The hospitality industry no longer is being hospitable to plastic waste.

Momentum is growing to minimize the use of single-use plastic among hotels, airlines, airports and cruise lines. That means plastic straws, cups, bottles, laundry bags and even packaging for hotel guestroom slippers are starting to disappear.

Plastic waste has wreaked havoc on tourist destinations around the world. Late last year, authorities in Bali, Indonesia, declared a “garbage emergency” because of the amount of plastic washing up on a nearly 4-mile stretch of beach on the island’s west coast.

Read the full article to learn more about some recent industry efforts to reduce plastic here.

By  for USA Today.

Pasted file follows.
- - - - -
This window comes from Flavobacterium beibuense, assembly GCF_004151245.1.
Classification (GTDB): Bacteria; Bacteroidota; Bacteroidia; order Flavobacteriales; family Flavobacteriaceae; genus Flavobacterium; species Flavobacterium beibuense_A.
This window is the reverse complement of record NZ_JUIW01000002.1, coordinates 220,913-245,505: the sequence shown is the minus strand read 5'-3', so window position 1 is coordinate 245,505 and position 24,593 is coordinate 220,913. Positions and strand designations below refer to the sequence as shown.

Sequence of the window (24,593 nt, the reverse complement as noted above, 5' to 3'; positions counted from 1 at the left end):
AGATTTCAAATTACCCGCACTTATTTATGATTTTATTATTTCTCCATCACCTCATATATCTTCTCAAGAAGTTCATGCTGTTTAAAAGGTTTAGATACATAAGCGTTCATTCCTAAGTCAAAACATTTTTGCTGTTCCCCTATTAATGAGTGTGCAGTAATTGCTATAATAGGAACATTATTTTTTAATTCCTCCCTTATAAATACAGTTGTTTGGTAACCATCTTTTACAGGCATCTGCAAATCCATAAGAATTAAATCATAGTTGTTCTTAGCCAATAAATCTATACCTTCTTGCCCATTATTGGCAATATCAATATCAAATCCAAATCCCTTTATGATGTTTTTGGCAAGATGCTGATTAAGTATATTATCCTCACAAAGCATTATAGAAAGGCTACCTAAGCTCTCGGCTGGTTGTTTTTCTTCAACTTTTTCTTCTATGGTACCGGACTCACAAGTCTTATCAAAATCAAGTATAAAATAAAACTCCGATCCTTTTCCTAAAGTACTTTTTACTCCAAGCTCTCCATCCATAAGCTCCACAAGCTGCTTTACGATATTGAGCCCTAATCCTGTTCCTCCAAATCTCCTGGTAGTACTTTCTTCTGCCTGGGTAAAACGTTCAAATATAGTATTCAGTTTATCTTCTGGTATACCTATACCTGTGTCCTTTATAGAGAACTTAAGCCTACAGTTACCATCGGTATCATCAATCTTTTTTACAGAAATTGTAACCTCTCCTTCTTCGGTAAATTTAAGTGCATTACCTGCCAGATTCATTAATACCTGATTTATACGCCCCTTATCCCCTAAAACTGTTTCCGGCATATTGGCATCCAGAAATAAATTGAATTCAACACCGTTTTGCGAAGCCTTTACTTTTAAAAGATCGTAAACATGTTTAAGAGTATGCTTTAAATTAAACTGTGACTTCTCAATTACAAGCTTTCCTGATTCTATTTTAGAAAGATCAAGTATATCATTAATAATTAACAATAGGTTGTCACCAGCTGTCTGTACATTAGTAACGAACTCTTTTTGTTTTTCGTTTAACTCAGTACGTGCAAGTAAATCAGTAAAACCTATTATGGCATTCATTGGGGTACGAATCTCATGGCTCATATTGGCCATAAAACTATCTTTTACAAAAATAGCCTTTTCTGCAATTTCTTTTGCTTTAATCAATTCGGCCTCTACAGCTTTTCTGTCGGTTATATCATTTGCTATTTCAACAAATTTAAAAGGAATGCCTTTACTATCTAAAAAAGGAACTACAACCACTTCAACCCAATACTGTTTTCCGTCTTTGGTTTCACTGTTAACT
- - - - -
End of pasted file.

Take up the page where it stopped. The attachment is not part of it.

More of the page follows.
Share

Hordes of tourists at Angkor Wat in Cambodia. Credit: TTG Asia

There are more tourists now than ever before, thanks to the explosive growth of the Chinese outbound market and the ever-growing middle class worldwide. International tourist arrivals grew by a remarkable seven per cent in 2017 to reach 1.3 billion, according to UNWTO, and is projected to reach 1.8 billion by 2030.

For too long, long-term planning and development was sorely lacking in many destinations as governments were caught up in the aggressive pursuit of tourism growth and numbers, pointed out Randy Durband, CEO of Global Sustainable Tourism Council (GSTC).

“A major trend in tourism has been that every government, every country in the world has been focused on demand and promotion. Tourism worldwide is mostly promotion, promotion, promotion, and in some cases nothing else,” Durband remarked.

Read the full article here.